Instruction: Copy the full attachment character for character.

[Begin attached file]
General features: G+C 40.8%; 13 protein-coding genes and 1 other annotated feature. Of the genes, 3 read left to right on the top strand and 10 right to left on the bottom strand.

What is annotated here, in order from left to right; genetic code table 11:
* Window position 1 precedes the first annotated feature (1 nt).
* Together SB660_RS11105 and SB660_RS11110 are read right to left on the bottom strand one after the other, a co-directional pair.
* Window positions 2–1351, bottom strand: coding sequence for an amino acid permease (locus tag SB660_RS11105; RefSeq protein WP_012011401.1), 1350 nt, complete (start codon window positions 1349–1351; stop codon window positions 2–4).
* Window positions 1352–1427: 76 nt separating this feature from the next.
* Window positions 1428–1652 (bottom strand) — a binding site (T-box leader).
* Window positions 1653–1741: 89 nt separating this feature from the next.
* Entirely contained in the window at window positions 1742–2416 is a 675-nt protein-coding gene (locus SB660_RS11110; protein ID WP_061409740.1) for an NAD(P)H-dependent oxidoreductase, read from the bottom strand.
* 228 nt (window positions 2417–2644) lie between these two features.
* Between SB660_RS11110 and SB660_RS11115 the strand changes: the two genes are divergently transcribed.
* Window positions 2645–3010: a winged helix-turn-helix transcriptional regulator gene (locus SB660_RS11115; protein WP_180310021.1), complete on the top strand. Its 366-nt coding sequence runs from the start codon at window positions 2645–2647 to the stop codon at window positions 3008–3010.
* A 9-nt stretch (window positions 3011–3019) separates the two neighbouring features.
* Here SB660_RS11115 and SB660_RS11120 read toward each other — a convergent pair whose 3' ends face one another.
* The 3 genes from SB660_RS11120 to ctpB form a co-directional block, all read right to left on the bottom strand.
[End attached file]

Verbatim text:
General features: G+C 40.8%; 13 protein-coding genes and 1 other annotated feature. Of the genes, 3 read left to right on the top strand and 10 right to left on the bottom strand.

What is annotated here, in order from left to right; genetic code table 11:
* Window position 1 precedes the first annotated feature (1 nt).
* Together SB660_RS11105 and SB660_RS11110 are read right to left on the bottom strand one after the other, a co-directional pair.
* Window positions 2–1351, bottom strand: coding sequence for an amino acid permease (locus tag SB660_RS11105; RefSeq protein WP_012011401.1), 1350 nt, complete (start codon window positions 1349–1351; stop codon window positions 2–4).
* Window positions 1352–1427: 76 nt separating this feature from the next.
* Window positions 1428–1652 (bottom strand) — a binding site (T-box leader).
* Window positions 1653–1741: 89 nt separating this feature from the next.
* Entirely contained in the window at window positions 1742–2416 is a 675-nt protein-coding gene (locus SB660_RS11110; protein ID WP_061409740.1) for an NAD(P)H-dependent oxidoreductase, read from the bottom strand.
* 228 nt (window positions 2417–2644) lie between these two features.
* Between SB660_RS11110 and SB660_RS11115 the strand changes: the two genes are divergently transcribed.
* Window positions 2645–3010: a winged helix-turn-helix transcriptional regulator gene (locus SB660_RS11115; protein WP_180310021.1), complete on the top strand. Its 366-nt coding sequence runs from the start codon at window positions 2645–2647 to the stop codon at window positions 3008–3010.
* A 9-nt stretch (window positions 3011–3019) separates the two neighbouring features.
* Here SB660_RS11115 and SB660_RS11120 read toward each other — a convergent pair whose 3' ends face one another.
* The 3 genes from SB660_RS11120 to ctpB form a co-directional block, all read right to left on the bottom strand.